COOPER: Ed, appreciate the update, thanks. Reminder, you can see a CNN special report all about Chris Kyle, all about his story coming up at the top of the hour. More now on the brutal weather impacting the trial. Millions of people from Texas, to North Carolina, facing freezing rain, sleet or snow. Schools have been closed. More than 1,000 flights canceled. Meteorologist Jennifer Gray is tracking it all from the CNN weather center. She joins us now. The situation in the south, it's obviously pretty bad down there. We saw the trial was postponed.

JENNIFER GRAY, CNN METEOROLOGIST: Yeah. You know, the south is not used to weather like this. What happens in the south is you get ice. It makes it almost impossible to travel when you get this. Just south of Dallas, in the Dallas metroplex, we had it throughout the day today. We are going to clear out. But all that slush that's on the road is going to freeze overnight. You'll have problems again tomorrow morning. And get this, another winter storm expected for the metroplex tomorrow night into Wednesday. And so this is just not ending. We are starting to see the ice taper off, though, in northwest Louisiana, around Shreveport. But along the I-20 corridor, from Shreveport to Birmingham, it is going to be rough. Anywhere you see a peak, that is ice. Snow to the north from Little Rock all the way to Memphis. That will be moving east throughout the overnight as well. Dallas has reissued that winter storm watch, and that is for tomorrow night, into Wednesday. Of course, the system we're watching now is going to impact northern portions of Mississippi, Alabama, on into north Georgia as we go through tomorrow. We've already gotten reports of sleet around metro areas of Atlanta for tonight. We could see some slick spots tomorrow morning. Could also see freezing rain across South Carolina, as we go through tomorrow. That will push offshore.

Here is the next system. You can see impacting the Dallas metroplex again. North Louisiana, a lot of the same areas that were just hit yesterday and today. It's going to come back on Wednesday into Thursday, Anderson.

COOPER: I feel for all those travelers. Jennifer Gray, thank you so much.

Ahead, Bobbi Kristina Brown's boyfriend and her family, publicly arguing over whether he's allowed to see her in the hospital.


COOPER: Bobbi Kristina's boyfriend and father publicly arguing over whether the boyfriend is allowed to see her as she remains in the hospital in Atlanta. On social media, Brown's boyfriend, Nick Gordon, has been saying he's been prevented from visiting her, but her father, Bobby Brown, said through his lawyers that Gordon was given a chance, but, quote, declined to meet the terms of any possible visit. Brown, the 21-year-old daughter of the late Whitney Houston, has been in the hospital for about three weeks after she was found face down in a bathtub in her home. Joining me now is CNN legal analyst, former federal prosecutor, Sunny Hostin. So it seems like there's obviously a lot of tension between the Brown family and Nick Gordon. Is the Brown family getting the answers they want from him?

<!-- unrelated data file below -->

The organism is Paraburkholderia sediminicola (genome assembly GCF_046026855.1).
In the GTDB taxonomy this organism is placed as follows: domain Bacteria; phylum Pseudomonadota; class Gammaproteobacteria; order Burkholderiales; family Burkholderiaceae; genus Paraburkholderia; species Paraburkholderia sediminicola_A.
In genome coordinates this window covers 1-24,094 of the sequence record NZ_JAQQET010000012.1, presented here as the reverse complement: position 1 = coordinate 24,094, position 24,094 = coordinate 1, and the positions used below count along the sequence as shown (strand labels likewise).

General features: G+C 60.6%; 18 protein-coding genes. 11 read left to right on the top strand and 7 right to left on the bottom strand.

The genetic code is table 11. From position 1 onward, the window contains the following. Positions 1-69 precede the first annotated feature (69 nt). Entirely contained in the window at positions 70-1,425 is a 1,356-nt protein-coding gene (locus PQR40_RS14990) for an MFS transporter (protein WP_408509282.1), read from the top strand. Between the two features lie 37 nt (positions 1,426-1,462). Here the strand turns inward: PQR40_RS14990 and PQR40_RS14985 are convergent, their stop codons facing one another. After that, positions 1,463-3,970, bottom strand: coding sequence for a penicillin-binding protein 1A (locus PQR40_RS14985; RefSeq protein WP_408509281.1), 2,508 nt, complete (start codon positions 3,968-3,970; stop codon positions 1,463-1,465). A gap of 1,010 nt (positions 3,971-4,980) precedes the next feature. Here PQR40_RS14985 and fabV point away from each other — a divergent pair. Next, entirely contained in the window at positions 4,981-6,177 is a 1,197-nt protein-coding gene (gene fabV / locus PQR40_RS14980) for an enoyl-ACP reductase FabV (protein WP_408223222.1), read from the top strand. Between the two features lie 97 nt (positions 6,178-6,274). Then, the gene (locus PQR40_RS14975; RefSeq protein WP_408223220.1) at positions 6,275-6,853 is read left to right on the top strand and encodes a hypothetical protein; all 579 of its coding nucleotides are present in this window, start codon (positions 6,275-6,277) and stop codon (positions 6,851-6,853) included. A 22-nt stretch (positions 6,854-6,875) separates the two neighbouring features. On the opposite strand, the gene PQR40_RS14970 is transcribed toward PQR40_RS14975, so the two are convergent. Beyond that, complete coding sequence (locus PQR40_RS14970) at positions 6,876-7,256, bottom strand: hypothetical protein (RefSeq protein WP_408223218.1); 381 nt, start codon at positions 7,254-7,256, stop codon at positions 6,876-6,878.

SUNNY HOSTIN, CNN LEGAL ANALYST: No, they're not. And that's really what this is about. They feel that there were unexplained injuries on Bobbi Kristina's body. They feel they don't have the whole story as to how she ended up in a bathtub face down, not breathing. They're very concerned, because Nick Gordon is the person who says that he gave her CPR for 10 to 15 minutes before the EMS got there. And they want some answers from him. They're saying that they don't feel that they have those answers. And until they get those answers, they do not want him at the hospital with Bobbi Kristina.

COOPER: I was looking at his Twitter page and he's been very outspoken the last couple of days, accusing Bobby Brown of being an absentee father, who's hardly ever there, who is after Bobbi Kristina's money, even alleging death threats from the Browns. Any response from the family to Gordon's tweets?

HOSTIN: Not so far, Anderson. It really has gotten ugly. It's gotten very public. Recently they've been trading barbs from their lawyers. We heard from Bobby Brown's attorney and Nick Gordon's attorney. Now we're hearing directly from Nick Gordon on his Twitter feed. You're right, it's been a very aggressive type of exchange that we've been seeing on his Twitter feed. Accusing Bobby Brown of being an absentee father, and also quite frankly, saying what is best for Bobbi Kristina is to hear his voice, at least by recorder, even is what Nick Gordon is saying. It's gotten very public and very messy.